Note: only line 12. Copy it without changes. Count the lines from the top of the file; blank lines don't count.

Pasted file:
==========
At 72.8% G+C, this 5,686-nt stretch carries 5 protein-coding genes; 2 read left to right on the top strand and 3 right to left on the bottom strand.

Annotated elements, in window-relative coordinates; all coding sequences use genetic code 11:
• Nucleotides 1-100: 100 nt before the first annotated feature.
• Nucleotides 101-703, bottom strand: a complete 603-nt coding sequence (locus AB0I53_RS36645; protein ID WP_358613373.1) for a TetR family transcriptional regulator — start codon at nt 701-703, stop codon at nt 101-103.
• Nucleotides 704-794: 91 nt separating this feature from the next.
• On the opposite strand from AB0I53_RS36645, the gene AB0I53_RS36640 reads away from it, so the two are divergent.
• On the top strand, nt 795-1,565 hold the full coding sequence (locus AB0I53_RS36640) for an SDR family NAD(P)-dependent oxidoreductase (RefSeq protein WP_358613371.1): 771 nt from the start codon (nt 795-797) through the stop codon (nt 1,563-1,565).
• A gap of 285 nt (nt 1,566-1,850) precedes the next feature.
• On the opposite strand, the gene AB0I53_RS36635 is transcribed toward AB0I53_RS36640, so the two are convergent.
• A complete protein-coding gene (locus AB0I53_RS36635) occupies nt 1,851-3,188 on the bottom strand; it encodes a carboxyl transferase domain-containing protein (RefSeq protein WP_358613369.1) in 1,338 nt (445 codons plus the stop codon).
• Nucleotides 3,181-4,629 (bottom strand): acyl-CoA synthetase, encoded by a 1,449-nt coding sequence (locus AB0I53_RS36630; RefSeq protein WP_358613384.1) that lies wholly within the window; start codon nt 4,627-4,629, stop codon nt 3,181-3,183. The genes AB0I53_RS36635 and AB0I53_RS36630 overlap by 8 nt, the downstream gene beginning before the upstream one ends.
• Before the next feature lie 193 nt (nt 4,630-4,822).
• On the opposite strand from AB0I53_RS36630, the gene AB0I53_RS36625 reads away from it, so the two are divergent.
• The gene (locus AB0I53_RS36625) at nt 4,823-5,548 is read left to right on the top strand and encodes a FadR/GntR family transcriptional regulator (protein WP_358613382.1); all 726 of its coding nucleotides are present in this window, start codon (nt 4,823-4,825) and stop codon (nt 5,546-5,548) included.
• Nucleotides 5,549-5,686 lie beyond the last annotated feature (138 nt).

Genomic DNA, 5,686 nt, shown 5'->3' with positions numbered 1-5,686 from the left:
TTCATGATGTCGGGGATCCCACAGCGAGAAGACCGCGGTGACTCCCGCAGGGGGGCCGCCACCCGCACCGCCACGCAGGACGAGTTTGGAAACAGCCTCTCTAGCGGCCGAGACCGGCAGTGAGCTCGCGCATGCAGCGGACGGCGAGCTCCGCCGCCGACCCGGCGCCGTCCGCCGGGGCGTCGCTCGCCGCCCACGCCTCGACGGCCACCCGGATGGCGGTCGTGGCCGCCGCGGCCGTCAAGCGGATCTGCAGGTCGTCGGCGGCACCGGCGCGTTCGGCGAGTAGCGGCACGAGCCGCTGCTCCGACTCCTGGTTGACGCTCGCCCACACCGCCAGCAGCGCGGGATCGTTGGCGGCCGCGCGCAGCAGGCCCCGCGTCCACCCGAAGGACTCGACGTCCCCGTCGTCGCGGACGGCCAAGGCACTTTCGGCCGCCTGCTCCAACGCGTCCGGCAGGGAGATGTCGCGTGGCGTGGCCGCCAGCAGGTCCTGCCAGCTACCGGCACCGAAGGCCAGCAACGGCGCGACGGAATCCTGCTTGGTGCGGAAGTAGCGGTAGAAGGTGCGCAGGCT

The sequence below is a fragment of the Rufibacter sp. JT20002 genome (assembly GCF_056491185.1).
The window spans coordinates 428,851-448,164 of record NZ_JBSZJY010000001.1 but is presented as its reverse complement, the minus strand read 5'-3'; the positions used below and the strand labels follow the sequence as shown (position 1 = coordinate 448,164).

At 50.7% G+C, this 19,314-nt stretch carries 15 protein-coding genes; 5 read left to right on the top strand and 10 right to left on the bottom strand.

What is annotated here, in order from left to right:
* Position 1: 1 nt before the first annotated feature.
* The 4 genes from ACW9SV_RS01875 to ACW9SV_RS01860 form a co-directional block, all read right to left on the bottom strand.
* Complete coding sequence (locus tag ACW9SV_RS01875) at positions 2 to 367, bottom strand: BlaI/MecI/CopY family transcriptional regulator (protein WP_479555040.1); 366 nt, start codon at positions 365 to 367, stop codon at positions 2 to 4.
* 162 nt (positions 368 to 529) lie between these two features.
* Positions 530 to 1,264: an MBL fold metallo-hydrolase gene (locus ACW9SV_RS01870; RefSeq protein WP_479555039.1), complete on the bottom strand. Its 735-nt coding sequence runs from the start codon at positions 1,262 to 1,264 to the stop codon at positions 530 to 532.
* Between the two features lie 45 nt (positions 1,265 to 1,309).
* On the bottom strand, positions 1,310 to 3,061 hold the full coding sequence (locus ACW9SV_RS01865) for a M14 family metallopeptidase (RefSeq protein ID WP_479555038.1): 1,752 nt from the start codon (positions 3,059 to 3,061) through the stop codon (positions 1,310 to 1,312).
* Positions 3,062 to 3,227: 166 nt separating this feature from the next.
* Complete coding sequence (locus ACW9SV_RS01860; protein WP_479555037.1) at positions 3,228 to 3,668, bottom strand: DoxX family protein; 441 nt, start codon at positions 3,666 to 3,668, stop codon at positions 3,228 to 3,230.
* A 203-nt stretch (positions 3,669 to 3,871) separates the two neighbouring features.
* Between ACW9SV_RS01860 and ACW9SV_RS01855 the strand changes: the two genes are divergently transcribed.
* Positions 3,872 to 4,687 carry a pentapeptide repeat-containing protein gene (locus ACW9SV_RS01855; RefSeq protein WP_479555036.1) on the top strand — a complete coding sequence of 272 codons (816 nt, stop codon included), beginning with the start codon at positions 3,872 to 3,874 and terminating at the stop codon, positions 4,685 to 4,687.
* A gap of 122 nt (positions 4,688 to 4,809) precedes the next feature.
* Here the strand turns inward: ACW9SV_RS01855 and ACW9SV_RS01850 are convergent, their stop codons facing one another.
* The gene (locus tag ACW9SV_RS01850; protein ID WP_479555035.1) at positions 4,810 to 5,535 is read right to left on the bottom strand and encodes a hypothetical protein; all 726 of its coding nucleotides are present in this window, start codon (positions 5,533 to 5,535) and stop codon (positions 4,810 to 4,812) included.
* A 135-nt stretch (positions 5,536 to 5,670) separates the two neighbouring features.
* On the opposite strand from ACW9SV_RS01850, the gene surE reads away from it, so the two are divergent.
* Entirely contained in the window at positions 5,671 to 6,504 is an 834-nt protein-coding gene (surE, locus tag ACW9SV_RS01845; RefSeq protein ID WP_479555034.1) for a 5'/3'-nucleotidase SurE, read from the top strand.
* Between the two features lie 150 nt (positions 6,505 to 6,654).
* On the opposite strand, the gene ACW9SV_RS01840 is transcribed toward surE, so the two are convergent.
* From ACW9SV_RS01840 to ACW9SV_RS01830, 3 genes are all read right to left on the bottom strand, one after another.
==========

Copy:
• Before the next feature lie 193 nt (nt 4,630-4,822).